To provide an outlet for excessive energy


Satisfies cat’s predatory drive, increases physical fitness, and encourages cats to play appropriately.

What You Need

An imagination for creation, several toilet or paper towel cardboard rolls, an old fabric glove, string, catnip, tissue paper, and straw or raffia.

Tunnel Vision

Love in a Glove

For more creative ideas: 50 Games to Play with Your Cat by Jackie Strachan

Teaching your cat to walk on a harness and leash is a great way to let your cat safely enjoy the outdoors. It can also come in handy during trips to the vet, other necessary travel, or even when safely introducing two cats to each other. Before you get started, be sure your cat is up to date on all recommended vaccinations and has a microchip in case he gets lost.

Most cats can be easily trained to walk on a harness and leash. Kittens are naturally more accepting of this new experience, but older cats can be trained with patience. Proceed in small steps, rewarding each bit of progress. Start harness training indoors so that your cat is comfortable with it before you venture outside.

How to Train



Teaching your cat to make eye contact with you on command is not hard to do and it can be very useful. An eye contact command can be used to attain and keep your cat’s attention in situations that may cause fear or anxiety.

What You Need

How to Train It

Step 1. The easiest way to teach your cat to look at you is by holding a treat at eye level and making an interesting sound (e.g. kissy noises, squeak from a squeaky toy). As soon as your cat makes eye contact, give her the treat by moving it in a straight line from your eyes to her mouth.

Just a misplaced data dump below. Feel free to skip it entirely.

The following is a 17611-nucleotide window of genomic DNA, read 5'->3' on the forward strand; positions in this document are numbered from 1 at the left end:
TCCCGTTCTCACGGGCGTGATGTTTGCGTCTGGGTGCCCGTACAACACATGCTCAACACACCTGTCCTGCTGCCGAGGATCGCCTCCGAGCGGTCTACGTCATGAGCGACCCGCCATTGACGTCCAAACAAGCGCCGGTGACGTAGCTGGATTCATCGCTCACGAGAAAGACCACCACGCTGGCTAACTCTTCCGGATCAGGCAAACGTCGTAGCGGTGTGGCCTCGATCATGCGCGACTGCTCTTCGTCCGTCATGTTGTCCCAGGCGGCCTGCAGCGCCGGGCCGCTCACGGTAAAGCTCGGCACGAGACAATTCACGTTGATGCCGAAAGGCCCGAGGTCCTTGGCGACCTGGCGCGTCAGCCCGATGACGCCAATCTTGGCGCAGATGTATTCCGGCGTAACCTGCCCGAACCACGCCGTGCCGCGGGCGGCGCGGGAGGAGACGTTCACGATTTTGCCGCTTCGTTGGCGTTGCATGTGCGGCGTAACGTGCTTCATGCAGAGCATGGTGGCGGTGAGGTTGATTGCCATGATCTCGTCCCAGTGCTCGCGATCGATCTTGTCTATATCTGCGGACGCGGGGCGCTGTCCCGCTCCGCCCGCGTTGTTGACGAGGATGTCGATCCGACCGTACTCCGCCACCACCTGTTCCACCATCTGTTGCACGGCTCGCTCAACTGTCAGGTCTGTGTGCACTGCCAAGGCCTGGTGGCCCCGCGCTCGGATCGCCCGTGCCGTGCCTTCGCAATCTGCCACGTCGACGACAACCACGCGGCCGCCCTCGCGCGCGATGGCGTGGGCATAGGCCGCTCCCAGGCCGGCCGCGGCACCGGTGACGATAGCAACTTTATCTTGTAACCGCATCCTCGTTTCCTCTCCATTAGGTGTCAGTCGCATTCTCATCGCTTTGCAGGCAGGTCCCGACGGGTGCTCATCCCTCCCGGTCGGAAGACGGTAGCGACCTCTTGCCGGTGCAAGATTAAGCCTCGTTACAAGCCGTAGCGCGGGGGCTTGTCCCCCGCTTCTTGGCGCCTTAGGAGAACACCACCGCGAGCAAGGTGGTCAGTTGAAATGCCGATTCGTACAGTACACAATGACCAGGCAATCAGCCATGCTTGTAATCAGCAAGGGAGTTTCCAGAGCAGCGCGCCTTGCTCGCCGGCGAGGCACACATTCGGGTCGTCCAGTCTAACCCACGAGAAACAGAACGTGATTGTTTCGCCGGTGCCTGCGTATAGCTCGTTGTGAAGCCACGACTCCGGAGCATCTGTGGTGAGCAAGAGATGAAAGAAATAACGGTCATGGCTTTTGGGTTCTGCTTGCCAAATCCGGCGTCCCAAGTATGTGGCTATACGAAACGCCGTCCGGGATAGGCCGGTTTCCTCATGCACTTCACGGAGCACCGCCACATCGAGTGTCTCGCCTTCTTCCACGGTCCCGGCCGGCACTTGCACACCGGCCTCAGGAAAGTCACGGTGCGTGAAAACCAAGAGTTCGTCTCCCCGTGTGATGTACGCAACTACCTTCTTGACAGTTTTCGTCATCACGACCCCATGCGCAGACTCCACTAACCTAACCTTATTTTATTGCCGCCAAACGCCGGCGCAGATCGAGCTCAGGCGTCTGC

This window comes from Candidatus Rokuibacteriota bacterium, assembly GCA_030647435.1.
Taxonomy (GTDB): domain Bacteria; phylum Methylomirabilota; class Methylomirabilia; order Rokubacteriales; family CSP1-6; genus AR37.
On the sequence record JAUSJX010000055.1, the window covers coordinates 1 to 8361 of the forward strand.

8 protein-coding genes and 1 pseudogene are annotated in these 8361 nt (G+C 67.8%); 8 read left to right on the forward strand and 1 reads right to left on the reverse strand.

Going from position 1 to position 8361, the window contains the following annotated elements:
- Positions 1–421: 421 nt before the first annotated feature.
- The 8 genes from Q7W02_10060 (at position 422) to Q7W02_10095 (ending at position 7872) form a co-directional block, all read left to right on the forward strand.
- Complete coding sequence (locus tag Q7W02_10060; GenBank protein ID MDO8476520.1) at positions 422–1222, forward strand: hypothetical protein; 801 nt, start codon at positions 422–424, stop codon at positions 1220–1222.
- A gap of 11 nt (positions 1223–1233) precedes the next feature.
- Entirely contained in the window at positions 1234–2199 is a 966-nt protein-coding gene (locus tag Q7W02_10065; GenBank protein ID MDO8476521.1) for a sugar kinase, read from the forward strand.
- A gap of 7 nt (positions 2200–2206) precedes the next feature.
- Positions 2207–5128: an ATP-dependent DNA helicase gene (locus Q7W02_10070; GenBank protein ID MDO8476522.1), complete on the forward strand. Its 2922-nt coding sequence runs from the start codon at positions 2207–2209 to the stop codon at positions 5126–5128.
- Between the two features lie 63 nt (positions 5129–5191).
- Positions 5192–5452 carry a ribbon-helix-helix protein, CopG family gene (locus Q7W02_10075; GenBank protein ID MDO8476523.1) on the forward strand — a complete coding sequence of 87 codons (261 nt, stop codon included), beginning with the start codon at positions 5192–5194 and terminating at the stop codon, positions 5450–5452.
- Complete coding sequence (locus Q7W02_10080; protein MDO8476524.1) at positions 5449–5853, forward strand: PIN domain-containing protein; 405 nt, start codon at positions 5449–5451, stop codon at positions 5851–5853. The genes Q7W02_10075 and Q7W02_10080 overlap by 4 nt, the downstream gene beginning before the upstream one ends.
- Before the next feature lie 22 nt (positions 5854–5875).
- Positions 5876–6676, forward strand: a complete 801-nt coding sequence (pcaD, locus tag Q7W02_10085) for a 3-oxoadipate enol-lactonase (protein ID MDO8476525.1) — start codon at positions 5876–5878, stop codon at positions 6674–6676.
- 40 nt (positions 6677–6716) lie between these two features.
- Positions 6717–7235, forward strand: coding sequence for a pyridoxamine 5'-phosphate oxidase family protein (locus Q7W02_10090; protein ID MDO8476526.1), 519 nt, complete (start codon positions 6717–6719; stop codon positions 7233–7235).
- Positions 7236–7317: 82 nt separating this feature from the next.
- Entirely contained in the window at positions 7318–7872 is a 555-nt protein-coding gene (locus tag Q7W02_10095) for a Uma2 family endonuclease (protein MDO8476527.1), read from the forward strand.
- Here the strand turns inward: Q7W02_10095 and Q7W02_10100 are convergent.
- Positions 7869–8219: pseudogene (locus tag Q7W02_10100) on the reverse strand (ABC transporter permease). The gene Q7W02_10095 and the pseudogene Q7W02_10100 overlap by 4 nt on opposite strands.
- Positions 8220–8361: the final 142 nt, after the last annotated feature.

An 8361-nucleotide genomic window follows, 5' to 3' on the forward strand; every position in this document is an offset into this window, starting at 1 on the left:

Repeat this exercise until your cat is looking at your eyes once the treat is presented nine out of ten times.

Step 2. After several repetitions, when your cat begins to look up toward your eyes for a treat, begin to give the behavior (looking at you) a name or command, like “Look” or “Watch Me.” Say the command at the moment you “bait” the cat (i.e. attract her attention), right before she looks and gets the treat.

Step 3. Now add the verbal cue. First, clearly say “Look,” and move your hand toward your face. When she looks at your hand, click, and give her a treat. Repeat until your cat eagerly responds to the command.

Step 4. After several repetitions of “bait-command à reward” begin to phase out the baiting. Give the command without holding the treat at eye level. Have a treat ready, and the instant your cat makes eye contact, reward her.

Finally, practice this exercise in gradually more distracting environments. Try a busy room rather than a quiet one. Eventually work up to having guests, and other cats or dogs present when giving the command.


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